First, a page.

The Mongols were by then dominated by the Oyirad leader Toɣon, a son of Batula Čingsang. He made Toɣto Buqa (Dayisung Qaɣan), a cousin of Delbeg, Great Khan.

The power of the Oyirads grew, and in 1440, Esen took over the rulership. His "empire" reached from Hami 哈密 in the west to the grounds of the Jurchen in the east. The zenith of his power was reached in 1449, when Mongol troops approached Beijing and captured the Ming emperor Yingzong 明英宗 (r. 1435-1449, 1457-1464) in the battle of Tumu 土木. The subsequent siege of Beijing was ill-prepared and was soon relinquished. In 1450, after Esen had released his imperial hostage, Toɣto Buqa from the Eastern Mongols saw his chance and attacked Esen Qan, but he was betrayed by his own brother, Prince (jinong) Aɣbarji, and was killed in 1452. According to legend, he died during the investiture ceremony before the ceremonial white tens of Činggis Qaɣan. According to another report, he was killed by his father-in-law.

Esen Qan thereupon adopted the title of Great Khan, but this step provoked resistance not just among the Eastern Mongols, which were led by Tögüs (Molon Qaɣan, a son of Toɣto Buqa), but also among the nobility of the Oyirad. Esen was killed in 1455 by a nobleman called Buqun from the Yüngsiyebü tribe. Molon Qaɣan, killed in 1454, was succeeded by his half-brother Mar Körgis (r. 1454-1463 or 1466), who fell also victim to bloody fights. As the latter two did not have sons, the title of Great Khan of the Eastern Mongols fell on Manduɣul (r. 1463-1467), a half-brother of Toɣto Buqa, and then to Batu Möngke (Dayan Qaɣan, r. 1470-1543, a great-grandson of Prince Aɣbarji), who successfully reunited the Eastern Mongolian tribes against China and the Oyirad. He was critically supported in his project by his wife, Manduqai Qatun (c. 1448-1492?) from the Tümed tribe.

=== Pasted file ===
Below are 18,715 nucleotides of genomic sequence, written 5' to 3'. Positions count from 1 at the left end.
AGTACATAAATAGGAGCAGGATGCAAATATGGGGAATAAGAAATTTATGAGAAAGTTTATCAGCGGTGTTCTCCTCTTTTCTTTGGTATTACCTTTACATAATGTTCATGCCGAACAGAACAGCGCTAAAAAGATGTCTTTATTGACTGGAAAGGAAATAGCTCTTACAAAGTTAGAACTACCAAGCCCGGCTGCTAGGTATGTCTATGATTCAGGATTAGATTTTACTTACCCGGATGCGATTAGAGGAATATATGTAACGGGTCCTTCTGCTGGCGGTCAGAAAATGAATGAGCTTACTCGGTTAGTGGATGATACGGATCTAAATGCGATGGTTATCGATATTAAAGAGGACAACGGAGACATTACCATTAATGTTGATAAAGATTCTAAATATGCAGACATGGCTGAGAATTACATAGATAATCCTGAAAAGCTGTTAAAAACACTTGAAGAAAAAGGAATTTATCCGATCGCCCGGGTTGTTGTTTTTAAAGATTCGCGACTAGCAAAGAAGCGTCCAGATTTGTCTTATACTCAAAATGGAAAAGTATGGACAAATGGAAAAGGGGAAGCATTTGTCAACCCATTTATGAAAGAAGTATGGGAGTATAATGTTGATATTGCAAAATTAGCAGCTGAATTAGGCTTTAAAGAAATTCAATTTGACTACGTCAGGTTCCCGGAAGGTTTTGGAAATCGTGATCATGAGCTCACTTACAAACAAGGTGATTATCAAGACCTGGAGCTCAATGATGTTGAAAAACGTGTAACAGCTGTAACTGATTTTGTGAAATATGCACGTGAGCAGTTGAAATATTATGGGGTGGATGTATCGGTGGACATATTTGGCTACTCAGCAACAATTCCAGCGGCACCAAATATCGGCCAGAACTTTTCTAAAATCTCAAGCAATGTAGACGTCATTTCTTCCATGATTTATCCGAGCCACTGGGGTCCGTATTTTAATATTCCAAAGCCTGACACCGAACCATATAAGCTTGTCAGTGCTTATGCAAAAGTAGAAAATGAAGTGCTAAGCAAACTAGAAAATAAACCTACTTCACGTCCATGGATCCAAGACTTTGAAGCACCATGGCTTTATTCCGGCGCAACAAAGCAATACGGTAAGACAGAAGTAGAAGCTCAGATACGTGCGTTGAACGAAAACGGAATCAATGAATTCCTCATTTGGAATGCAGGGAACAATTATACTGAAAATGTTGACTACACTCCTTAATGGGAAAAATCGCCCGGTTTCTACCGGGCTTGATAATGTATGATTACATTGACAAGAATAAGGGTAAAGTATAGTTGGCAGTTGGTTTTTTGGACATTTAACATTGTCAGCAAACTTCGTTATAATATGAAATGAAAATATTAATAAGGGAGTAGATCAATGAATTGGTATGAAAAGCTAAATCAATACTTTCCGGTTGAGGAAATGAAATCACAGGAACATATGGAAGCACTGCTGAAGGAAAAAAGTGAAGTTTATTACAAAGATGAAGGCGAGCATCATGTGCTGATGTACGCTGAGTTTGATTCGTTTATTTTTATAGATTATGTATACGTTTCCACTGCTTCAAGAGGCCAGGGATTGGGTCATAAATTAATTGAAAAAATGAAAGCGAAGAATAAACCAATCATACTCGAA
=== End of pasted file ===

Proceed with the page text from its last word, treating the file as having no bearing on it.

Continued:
Dayan Qaɣan was the ancestor of the most important Mongol leaders of the Qing period. During the 1480s, he several times defeated the Oyirads, and advanced in the years 1517 and 1523 closely into the direction of Beijing. The Ming troops were no match for the 15,000 elite cavalry of the Mongols (Veit 1986: 388). In 1532, he requested the status of a vassal of the Ming, a title which allowed him to bring tributes to the Chinese court and receive gifts and special rights, such as trade permissions.

The last years of Dayan Qaɣan's rule were overshadowed by disputes of rank. Dayan had divided the ten tümen ("legions" or "regiments" of 10,000 men) into two wings. The eastern (left) wing, including the Čaqar, Uriyangqan, and Qalqa, was directly subordinated to the Great Khan. The western (right) wing, including the Ordos, Tümed, Ulanjab, Asud, Qaračin, and Yüngsiyebü, was to be commanded by a jinong (prince, from Chinese jinwang 晉王 or jiwang 濟農). Dayan wanted to make his son Ulus Bolud prince of the western wing, but the Ordos killed him. Only with greatest efforts, Dayan was able to subdue the western wing, and made the institution of jinong for it hereditary, thus depriving the western wing of the right to elect a leader from among themselves.

At the time of his death, when his grandson Bodi Alaɣ (r. 1543-1547) took over khanship, the left wing encompassed the Čaqar tribes of the Abaɣa, Abaɣanar, Aoqan, Dörben Keüked, Kesigten, Muumingɣan, Naiman, Ongniɣud, Qaɣučid, Sünid, Üjumüčin, and Urad, the banners of the Qalqa, including the Baɣarin, Jarud, Qonggirad, Bayaɣud, and Učirad, and the Uriyangqan with the tribes of the Aru Qorčin, Dörbed, Γorlos, Jalayid, and Qorčin. The right wing encompassed the Ordos, Tümed, Asud, Qaračin, and Yüngsiyebü.